Robin Buckson / The Detroit News
Ex-sales chief's franchise buys 'quality of life'
A former Compuware boss starts battery shops that eliminate his worry about being laid off.
Brian O'Connor / The Detroit News
Why would a successful business executive up and quit to take on the uncertainty and risk that comes with owning and running his own business?
For the security.
"Wanting to run my own show wasn't about ego as much as financial security," says Rob Brunhild, who left a job as a technology sales director to run a franchised battery store with his brother.
"Working in corporate America I had seen over and over that there's no loyalty anymore," the 45-year-old West Bloomfield man says.
"It doesn't matter how good you are, you can be downsized, outsourced and laid off, and as you get older that becomes a more frightening prospect."
"It was right in the middle of the 'star wars' programs and the aerospace companies were offering a ton of money for electrical engineers," he recalls.
He went to Hughes Aircraft, which soon was acquired by General Motors Corp., and Brunhild did some work on GM anti-lock braking systems. After getting married, he and his wife, a Michigan native, were in Florida for several years, where he worked on early Internet start-ups.
After working his way up through the project management ranks, Brunhild moved into sales and eventually became a sales director, overseeing about 150 employees at the firm.
"I've seen people at 50 whose divisions were sold off or cut, and at that age it was hard for them to find something, especially at the salary they were looking for," Brunhild says. "I thought, 'I'm in my mid-40s, so if I'm going to do it, I have to do it now."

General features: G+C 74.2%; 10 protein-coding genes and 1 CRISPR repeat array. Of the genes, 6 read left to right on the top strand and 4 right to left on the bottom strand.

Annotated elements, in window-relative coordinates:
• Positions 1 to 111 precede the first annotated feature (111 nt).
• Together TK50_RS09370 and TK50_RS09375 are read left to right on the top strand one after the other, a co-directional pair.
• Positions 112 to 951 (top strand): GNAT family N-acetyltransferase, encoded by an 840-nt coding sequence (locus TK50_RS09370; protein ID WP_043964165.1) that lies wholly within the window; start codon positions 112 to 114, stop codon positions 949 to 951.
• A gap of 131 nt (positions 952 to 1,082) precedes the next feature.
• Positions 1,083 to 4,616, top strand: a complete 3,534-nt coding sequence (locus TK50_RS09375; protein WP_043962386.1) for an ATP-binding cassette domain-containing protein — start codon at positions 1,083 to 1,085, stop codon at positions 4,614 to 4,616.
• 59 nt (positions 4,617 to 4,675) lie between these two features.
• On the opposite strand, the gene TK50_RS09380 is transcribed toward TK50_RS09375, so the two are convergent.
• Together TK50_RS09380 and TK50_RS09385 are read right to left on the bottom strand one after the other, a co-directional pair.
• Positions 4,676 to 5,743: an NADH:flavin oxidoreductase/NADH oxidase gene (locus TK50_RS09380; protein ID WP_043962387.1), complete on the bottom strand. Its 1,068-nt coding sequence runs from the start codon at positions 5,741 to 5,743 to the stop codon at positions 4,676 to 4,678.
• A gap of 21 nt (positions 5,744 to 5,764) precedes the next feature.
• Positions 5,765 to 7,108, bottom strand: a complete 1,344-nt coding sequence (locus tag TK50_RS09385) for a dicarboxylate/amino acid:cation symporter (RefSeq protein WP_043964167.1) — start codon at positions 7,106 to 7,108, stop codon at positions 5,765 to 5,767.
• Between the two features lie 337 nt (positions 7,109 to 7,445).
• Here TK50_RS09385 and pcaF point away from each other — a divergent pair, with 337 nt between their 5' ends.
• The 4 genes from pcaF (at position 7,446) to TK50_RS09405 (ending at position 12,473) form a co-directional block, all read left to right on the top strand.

Brunhild also wanted to get out of the technology field, so he decided to look at franchise opportunities. After reviewing several, he was surprised to find his brother was considering the same move and was interested in the same franchise -- BatteriesPlus, which sells more than 12,000 types of batteries and related products, both in stores and on a commercial basis.
"I decided that if I'm going into a business that I don't really know, I needed a franchise," he says.
Brunhild left Compuware in February. The brothers have opened a Farmington Hills store, have business-to-business distribution going and signed a lease for a Plymouth store.
"The biggest stumbling block is money and how to live without income," he says. "Our revenue is right on track with our projections, but our costs are higher."
Another focus is on learning all aspects of the new business.
"You don't know what you don't know," he says. "You've got to learn fast, especially on the commercial side."
"Make sure you're well-capitalized," he says. "This takes two or three hundred thousand per store to open, and if you want to do a multistore deal you have to have real good sources of capital."
Another point he stresses is that a franchise business is more about security than huge financial gains.
"I'm not going to become a real rich man doing this, but at the same time, my risk is significantly lower," Brunhild says. "I know this is a model that works."
Another plus is the independence that comes from owning your own operations, he adds.
"You don't do this just for financial gain. It's the quality of life. It's the ability to figure out what I want to do when I hit 60 and 65 and not have someone else tell me what I'm going to do when I hit 60 and 65," Brunhild says. "That's what I'm buying in this."
You can reach Brian O'Connor at (313) 222-2145 or firstname.lastname@example.org.
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